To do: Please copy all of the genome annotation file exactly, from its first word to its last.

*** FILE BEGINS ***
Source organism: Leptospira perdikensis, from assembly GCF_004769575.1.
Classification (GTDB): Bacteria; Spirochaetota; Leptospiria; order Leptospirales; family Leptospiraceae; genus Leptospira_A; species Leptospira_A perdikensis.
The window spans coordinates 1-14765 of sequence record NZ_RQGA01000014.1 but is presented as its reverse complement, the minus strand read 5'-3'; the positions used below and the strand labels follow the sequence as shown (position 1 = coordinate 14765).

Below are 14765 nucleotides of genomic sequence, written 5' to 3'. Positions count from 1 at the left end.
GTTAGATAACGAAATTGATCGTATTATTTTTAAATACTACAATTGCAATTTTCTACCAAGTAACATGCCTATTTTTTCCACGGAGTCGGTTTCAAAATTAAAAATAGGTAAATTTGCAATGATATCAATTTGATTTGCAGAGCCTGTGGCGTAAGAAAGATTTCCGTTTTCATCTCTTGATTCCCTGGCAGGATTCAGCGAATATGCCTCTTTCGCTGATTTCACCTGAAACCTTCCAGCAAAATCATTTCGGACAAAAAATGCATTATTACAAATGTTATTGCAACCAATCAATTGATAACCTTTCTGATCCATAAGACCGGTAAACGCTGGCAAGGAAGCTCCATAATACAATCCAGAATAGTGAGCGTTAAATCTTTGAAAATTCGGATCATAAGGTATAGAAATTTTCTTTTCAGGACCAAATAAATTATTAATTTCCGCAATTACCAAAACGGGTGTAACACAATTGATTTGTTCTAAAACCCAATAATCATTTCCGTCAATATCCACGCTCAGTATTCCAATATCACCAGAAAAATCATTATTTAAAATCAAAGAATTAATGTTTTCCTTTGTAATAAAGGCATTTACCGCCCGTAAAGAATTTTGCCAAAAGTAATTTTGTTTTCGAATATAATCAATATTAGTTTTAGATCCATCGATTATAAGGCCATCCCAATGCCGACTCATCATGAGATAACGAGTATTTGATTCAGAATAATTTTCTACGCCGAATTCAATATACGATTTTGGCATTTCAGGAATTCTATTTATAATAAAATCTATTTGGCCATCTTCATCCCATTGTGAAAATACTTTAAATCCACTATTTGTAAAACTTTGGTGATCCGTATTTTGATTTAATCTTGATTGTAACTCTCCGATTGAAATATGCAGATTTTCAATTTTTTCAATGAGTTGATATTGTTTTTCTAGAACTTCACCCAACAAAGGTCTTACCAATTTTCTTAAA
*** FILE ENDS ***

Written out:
Source organism: Leptospira perdikensis, from assembly GCF_004769575.1.
Classification (GTDB): Bacteria; Spirochaetota; Leptospiria; order Leptospirales; family Leptospiraceae; genus Leptospira_A; species Leptospira_A perdikensis.
The window spans coordinates 1-14765 of sequence record NZ_RQGA01000014.1 but is presented as its reverse complement, the minus strand read 5'-3'; the positions used below and the strand labels follow the sequence as shown (position 1 = coordinate 14765).

Below are 14765 nucleotides of genomic sequence, written 5' to 3'. Positions count from 1 at the left end.
GTTAGATAACGAAATTGATCGTATTATTTTTAAATACTACAATTGCAATTTTCTACCAAGTAACATGCCTATTTTTTCCACGGAGTCGGTTTCAAAATTAAAAATAGGTAAATTTGCAATGATATCAATTTGATTTGCAGAGCCTGTGGCGTAAGAAAGATTTCCGTTTTCATCTCTTGATTCCCTGGCAGGATTCAGCGAATATGCCTCTTTCGCTGATTTCACCTGAAACCTTCCAGCAAAATCATTTCGGACAAAAAATGCATTATTACAAATGTTATTGCAACCAATCAATTGATAACCTTTCTGATCCATAAGACCGGTAAACGCTGGCAAGGAAGCTCCATAATACAATCCAGAATAGTGAGCGTTAAATCTTTGAAAATTCGGATCATAAGGTATAGAAATTTTCTTTTCAGGACCAAATAAATTATTAATTTCCGCAATTACCAAAACGGGTGTAACACAATTGATTTGTTCTAAAACCCAATAATCATTTCCGTCAATATCCACGCTCAGTATTCCAATATCACCAGAAAAATCATTATTTAAAATCAAAGAATTAATGTTTTCCTTTGTAATAAAGGCATTTACCGCCCGTAAAGAATTTTGCCAAAAGTAATTTTGTTTTCGAATATAATCAATATTAGTTTTAGATCCATCGATTATAAGGCCATCCCAATGCCGACTCATCATGAGATAACGAGTATTTGATTCAGAATAATTTTCTACGCCGAATTCAATATACGATTTTGGCATTTCAGGAATTCTATTTATAATAAAATCTATTTGGCCATCTTCATCCCATTGTGAAAATACTTTAAATCCACTATTTGTAAAACTTTGGTGATCCGTATTTTGATTTAATCTTGATTGTAACTCTCCGATTGAAATATGCAGATTTTCAATTTTTTCAATGAGTTGATATTGTTTTTCTAGAACTTCACCCAACAAAGGTCTTACCAATTTTCTTAAA